I did my best to learn the business and I got good at it. I was proud to settle huge accounts. The bank even gave us a gold credit card as a gift for when our account's maintaining balance reached a milestone. I thought he would love me for it. I thought if I showed him that I could take care of our son, take care of our home, take care of our business and on the top of all that, be the wife the wants me to be then the shouting and cursing would stop. The verbal abuse got only worse.
    He would say he should have married the other girl [the other he got pregnant] because I was useless or he shouldn't have married at all because he could have 3 whores who would **** him breakfast, lunch and dinner.
    I was so depressed then and I'm depressed now, even as I try to remember it.
    I don't know if rehab helped him. But I do know that rehab helped me. During family therapies, we were lectured on codependence and how we enabled our addict to feed off of us. How our depression just pushed him to his addiction.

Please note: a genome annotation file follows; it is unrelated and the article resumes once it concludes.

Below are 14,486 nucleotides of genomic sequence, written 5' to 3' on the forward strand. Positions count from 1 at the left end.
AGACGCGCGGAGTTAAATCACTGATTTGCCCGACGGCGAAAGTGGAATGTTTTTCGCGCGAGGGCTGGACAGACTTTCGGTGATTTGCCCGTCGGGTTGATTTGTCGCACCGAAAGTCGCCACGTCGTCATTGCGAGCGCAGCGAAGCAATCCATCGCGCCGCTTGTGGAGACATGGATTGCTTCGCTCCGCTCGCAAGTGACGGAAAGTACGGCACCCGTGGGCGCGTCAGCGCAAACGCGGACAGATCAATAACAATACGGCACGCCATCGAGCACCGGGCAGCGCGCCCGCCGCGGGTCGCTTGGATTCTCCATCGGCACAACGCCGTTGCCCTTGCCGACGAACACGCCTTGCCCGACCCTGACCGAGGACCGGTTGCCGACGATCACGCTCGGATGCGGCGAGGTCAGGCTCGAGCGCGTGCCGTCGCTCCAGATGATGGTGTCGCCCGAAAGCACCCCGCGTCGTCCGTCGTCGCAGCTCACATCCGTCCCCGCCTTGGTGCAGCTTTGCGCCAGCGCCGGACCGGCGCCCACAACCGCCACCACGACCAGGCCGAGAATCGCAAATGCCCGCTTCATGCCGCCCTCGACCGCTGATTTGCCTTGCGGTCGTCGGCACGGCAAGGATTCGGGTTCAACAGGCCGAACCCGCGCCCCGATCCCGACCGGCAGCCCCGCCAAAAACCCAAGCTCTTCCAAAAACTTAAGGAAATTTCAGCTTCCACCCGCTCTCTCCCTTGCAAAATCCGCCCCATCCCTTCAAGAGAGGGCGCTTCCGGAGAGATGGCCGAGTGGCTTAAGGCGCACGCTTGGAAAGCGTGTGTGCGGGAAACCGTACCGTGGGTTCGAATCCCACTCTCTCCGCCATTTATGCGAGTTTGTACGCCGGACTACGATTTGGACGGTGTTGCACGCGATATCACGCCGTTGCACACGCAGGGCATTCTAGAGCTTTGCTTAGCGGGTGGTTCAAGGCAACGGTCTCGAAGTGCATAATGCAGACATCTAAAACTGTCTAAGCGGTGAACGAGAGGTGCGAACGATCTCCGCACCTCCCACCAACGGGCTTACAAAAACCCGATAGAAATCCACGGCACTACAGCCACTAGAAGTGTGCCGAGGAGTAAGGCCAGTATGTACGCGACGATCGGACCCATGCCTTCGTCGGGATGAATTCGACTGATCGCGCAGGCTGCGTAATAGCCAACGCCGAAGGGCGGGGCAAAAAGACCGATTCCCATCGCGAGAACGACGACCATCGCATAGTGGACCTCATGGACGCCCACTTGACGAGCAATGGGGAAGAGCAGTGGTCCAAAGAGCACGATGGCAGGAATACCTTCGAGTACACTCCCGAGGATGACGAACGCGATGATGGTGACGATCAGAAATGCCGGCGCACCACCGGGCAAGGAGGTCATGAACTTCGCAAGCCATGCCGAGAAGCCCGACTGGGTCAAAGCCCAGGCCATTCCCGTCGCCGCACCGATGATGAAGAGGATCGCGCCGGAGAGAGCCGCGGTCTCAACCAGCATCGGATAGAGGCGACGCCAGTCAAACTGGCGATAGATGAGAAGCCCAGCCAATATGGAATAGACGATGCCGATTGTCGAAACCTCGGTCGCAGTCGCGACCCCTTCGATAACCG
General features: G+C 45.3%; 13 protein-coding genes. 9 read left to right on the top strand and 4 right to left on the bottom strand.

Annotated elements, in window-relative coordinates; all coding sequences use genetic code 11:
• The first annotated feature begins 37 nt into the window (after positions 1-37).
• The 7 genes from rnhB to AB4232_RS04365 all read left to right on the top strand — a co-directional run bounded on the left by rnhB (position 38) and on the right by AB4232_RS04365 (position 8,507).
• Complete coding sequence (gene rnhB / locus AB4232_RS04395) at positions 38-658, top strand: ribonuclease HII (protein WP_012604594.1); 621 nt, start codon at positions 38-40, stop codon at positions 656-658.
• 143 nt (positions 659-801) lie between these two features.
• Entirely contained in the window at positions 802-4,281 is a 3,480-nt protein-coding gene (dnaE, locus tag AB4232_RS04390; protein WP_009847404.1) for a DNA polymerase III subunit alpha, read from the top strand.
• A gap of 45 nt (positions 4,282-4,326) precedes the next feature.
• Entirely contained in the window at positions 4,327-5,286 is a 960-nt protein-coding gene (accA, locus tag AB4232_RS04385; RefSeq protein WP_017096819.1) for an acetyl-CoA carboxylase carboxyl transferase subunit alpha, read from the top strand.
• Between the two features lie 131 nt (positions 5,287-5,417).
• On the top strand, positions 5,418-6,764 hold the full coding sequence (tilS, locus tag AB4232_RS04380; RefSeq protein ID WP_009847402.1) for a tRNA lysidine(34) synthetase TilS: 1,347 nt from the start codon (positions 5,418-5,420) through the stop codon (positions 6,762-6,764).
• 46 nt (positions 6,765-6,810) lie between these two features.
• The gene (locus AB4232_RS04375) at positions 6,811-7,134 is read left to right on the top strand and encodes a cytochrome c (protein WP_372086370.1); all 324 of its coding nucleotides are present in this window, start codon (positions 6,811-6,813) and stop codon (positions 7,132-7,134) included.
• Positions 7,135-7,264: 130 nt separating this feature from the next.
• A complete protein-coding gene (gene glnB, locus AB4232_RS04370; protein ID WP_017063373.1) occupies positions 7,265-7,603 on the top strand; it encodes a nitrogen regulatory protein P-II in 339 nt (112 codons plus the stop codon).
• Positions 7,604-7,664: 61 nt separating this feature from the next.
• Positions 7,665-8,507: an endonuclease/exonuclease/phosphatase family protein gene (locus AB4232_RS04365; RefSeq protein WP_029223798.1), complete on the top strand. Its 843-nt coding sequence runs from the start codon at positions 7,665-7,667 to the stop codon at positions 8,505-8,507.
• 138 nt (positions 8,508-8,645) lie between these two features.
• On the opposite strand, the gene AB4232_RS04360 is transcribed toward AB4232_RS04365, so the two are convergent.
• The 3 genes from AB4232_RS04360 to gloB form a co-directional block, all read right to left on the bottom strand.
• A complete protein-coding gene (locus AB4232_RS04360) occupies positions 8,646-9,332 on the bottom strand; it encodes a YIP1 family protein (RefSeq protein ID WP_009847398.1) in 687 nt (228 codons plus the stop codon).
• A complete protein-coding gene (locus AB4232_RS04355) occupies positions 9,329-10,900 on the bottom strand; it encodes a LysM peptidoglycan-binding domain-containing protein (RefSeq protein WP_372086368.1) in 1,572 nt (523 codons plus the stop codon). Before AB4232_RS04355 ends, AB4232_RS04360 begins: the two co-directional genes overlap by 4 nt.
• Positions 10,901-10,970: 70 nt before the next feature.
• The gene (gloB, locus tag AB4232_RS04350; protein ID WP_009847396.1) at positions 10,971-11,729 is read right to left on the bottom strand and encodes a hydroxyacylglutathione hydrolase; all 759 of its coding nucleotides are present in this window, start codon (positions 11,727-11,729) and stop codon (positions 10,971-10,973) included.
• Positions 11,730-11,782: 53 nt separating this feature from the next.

The grave threats to kill us and burn our business and our house convinced me that he needed help.
    I told him about rehab but he shoved the idea and he disappeared for another 3 days, more than his usual 1 day of going missing.
    For a long time, I could barely function. He drained our bank accounts and I was left with no income, no savings, no nothing. I would cry on our king-sized bed while my son was in school. I had all these beautiful things surrounding me, but it was empty. I had nothing.
    Checks were bouncing all over. I couldn't keep up with the debt. I worked 24/7 but it felt like it didn't make a difference. I needed my husband beside me to function. Everything just went downhill from there.